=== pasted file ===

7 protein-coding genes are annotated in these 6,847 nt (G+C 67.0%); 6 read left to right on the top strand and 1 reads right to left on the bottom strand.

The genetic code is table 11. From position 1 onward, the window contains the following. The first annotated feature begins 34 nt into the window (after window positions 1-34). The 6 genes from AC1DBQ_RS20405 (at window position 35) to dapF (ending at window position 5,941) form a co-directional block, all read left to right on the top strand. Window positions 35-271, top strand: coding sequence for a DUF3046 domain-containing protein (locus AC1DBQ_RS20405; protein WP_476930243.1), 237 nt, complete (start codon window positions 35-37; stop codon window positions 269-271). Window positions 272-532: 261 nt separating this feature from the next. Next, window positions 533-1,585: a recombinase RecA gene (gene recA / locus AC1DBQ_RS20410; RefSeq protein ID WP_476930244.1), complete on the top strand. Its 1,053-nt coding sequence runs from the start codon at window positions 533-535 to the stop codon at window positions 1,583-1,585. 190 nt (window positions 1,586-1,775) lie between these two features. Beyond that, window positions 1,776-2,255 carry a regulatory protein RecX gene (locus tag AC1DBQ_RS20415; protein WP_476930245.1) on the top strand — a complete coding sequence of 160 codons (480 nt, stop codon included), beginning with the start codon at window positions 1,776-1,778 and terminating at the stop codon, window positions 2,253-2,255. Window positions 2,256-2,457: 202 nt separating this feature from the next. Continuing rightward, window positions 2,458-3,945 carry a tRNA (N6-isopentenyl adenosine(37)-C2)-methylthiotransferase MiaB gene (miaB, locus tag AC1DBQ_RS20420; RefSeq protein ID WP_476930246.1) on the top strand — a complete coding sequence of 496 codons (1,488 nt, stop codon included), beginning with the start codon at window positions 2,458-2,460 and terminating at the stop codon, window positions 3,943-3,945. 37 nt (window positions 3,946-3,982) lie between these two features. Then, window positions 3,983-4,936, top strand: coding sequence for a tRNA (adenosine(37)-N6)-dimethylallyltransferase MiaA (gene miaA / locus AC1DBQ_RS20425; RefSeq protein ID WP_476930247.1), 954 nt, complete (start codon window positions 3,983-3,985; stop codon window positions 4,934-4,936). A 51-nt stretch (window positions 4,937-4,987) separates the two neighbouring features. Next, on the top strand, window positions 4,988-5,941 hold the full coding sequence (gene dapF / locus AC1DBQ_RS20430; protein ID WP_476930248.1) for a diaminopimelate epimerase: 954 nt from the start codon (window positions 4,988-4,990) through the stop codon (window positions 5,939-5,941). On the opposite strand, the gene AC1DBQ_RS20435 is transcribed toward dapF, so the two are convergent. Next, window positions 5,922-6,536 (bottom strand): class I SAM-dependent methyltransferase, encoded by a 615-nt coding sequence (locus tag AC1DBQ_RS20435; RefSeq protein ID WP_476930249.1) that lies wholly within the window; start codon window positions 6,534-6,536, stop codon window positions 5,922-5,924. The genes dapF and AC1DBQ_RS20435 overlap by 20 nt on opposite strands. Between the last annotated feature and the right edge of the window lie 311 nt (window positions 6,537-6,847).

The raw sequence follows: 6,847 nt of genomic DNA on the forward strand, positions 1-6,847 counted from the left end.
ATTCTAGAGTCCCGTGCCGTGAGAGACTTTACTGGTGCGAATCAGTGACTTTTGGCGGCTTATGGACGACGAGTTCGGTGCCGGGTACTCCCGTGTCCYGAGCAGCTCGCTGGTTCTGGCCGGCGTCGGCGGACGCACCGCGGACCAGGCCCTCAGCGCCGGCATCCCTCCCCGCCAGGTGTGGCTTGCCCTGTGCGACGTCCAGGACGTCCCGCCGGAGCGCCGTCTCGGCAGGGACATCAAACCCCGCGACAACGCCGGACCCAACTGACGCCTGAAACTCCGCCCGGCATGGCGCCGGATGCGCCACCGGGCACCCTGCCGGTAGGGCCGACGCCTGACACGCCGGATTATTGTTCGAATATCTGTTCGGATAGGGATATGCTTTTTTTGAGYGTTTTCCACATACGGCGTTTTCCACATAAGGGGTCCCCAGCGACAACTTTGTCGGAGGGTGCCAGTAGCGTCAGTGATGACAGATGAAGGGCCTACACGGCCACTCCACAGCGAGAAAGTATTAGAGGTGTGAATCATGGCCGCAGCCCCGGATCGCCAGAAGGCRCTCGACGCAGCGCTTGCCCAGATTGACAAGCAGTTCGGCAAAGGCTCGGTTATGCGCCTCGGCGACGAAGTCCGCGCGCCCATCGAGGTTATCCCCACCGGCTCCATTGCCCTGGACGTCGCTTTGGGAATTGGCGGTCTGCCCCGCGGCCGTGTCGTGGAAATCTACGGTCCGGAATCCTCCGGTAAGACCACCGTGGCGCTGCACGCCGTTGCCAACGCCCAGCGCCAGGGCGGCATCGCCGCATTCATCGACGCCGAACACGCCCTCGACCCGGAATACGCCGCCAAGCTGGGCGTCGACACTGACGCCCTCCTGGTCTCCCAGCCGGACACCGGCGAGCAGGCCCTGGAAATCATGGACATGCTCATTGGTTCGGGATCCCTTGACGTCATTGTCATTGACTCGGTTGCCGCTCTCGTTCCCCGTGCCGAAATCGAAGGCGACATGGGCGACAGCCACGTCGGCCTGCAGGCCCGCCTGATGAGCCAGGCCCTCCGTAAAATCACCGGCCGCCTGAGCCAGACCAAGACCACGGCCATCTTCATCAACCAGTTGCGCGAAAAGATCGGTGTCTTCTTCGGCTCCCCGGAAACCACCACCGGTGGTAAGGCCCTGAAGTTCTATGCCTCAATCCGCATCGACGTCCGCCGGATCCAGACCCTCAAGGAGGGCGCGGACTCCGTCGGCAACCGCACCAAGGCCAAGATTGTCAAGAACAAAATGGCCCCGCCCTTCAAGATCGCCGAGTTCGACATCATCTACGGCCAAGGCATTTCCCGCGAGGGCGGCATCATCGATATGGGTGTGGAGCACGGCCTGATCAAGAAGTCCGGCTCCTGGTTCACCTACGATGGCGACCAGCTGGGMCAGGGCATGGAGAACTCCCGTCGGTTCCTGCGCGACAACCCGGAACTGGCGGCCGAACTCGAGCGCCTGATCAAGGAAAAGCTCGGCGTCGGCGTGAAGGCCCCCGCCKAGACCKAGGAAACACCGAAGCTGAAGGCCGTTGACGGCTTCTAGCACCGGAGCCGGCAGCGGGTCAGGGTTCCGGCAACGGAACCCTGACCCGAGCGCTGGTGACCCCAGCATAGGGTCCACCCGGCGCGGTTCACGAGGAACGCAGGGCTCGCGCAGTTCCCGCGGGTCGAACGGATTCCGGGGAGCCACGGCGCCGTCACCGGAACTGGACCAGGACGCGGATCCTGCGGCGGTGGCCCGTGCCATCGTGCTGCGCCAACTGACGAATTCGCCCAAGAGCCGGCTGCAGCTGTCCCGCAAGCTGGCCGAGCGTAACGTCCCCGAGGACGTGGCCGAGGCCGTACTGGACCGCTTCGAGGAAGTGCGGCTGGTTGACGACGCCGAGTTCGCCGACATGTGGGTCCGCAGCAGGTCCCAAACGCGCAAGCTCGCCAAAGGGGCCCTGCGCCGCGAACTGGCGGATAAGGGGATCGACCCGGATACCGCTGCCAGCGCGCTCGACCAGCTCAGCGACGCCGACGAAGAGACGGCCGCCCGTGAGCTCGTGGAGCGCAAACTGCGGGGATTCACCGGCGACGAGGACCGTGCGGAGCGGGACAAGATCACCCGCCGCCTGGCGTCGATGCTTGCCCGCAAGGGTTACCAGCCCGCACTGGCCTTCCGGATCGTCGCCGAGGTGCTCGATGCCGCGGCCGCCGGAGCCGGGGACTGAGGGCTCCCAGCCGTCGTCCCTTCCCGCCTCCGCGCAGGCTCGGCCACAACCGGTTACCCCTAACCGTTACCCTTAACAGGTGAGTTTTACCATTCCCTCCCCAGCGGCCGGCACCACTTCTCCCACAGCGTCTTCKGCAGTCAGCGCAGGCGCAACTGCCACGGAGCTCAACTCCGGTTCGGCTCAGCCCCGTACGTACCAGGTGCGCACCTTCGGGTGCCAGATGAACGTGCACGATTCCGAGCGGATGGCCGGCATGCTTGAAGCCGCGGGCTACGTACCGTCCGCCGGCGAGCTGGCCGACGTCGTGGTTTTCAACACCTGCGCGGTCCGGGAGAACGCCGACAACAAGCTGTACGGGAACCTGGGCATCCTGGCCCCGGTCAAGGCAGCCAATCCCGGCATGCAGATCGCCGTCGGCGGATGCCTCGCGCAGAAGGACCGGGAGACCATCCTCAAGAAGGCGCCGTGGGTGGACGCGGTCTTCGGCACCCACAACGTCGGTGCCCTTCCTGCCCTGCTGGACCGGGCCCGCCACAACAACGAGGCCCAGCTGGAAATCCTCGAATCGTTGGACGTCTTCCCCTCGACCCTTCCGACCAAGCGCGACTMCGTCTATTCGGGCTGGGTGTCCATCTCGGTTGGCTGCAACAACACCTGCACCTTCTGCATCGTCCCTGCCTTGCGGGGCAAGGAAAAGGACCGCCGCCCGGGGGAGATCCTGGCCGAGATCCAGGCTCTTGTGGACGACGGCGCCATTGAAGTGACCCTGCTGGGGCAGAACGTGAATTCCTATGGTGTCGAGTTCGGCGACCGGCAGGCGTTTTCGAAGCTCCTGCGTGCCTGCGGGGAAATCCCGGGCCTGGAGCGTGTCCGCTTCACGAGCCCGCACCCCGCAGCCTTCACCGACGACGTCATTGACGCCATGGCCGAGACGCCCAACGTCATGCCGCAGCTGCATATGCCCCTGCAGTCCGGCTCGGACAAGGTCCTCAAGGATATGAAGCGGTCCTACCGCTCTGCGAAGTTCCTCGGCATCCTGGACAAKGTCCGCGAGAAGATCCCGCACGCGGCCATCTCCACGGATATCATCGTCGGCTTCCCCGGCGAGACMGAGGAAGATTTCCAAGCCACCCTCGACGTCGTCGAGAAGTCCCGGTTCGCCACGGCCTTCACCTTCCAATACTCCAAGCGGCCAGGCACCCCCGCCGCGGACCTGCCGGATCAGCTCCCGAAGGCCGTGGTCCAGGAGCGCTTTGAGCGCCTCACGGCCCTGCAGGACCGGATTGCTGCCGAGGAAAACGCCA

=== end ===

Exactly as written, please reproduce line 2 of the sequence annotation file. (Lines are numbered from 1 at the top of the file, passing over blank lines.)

The genetic code is table 11. From position 1 onward, the window contains the following. The first annotated feature begins 34 nt into the window (after window positions 1-34). The 6 genes from AC1DBQ_RS20405 (at window position 35) to dapF (ending at window position 5,941) form a co-directional block, all read left to right on the top strand. Window positions 35-271, top strand: coding sequence for a DUF3046 domain-containing protein (locus AC1DBQ_RS20405; protein WP_476930243.1), 237 nt, complete (start codon window positions 35-37; stop codon window positions 269-271). Window positions 272-532: 261 nt separating this feature from the next. Next, window positions 533-1,585: a recombinase RecA gene (gene recA / locus AC1DBQ_RS20410; RefSeq protein ID WP_476930244.1), complete on the top strand. Its 1,053-nt coding sequence runs from the start codon at window positions 533-535 to the stop codon at window positions 1,583-1,585. 190 nt (window positions 1,586-1,775) lie between these two features. Beyond that, window positions 1,776-2,255 carry a regulatory protein RecX gene (locus tag AC1DBQ_RS20415; protein WP_476930245.1) on the top strand — a complete coding sequence of 160 codons (480 nt, stop codon included), beginning with the start codon at window positions 1,776-1,778 and terminating at the stop codon, window positions 2,253-2,255. Window positions 2,256-2,457: 202 nt separating this feature from the next. Continuing rightward, window positions 2,458-3,945 carry a tRNA (N6-isopentenyl adenosine(37)-C2)-methylthiotransferase MiaB gene (miaB, locus tag AC1DBQ_RS20420; RefSeq protein ID WP_476930246.1) on the top strand — a complete coding sequence of 496 codons (1,488 nt, stop codon included), beginning with the start codon at window positions 2,458-2,460 and terminating at the stop codon, window positions 3,943-3,945. 37 nt (window positions 3,946-3,982) lie between these two features. Then, window positions 3,983-4,936, top strand: coding sequence for a tRNA (adenosine(37)-N6)-dimethylallyltransferase MiaA (gene miaA / locus AC1DBQ_RS20425; RefSeq protein ID WP_476930247.1), 954 nt, complete (start codon window positions 3,983-3,985; stop codon window positions 4,934-4,936). A 51-nt stretch (window positions 4,937-4,987) separates the two neighbouring features. Next, on the top strand, window positions 4,988-5,941 hold the full coding sequence (gene dapF / locus AC1DBQ_RS20430; protein ID WP_476930248.1) for a diaminopimelate epimerase: 954 nt from the start codon (window positions 4,988-4,990) through the stop codon (window positions 5,939-5,941). On the opposite strand, the gene AC1DBQ_RS20435 is transcribed toward dapF, so the two are convergent. Next, window positions 5,922-6,536 (bottom strand): class I SAM-dependent methyltransferase, encoded by a 615-nt coding sequence (locus tag AC1DBQ_RS20435; RefSeq protein ID WP_476930249.1) that lies wholly within the window; start codon window positions 6,534-6,536, stop codon window positions 5,922-5,924. The genes dapF and AC1DBQ_RS20435 overlap by 20 nt on opposite strands. Between the last annotated feature and the right edge of the window lie 311 nt (window positions 6,537-6,847).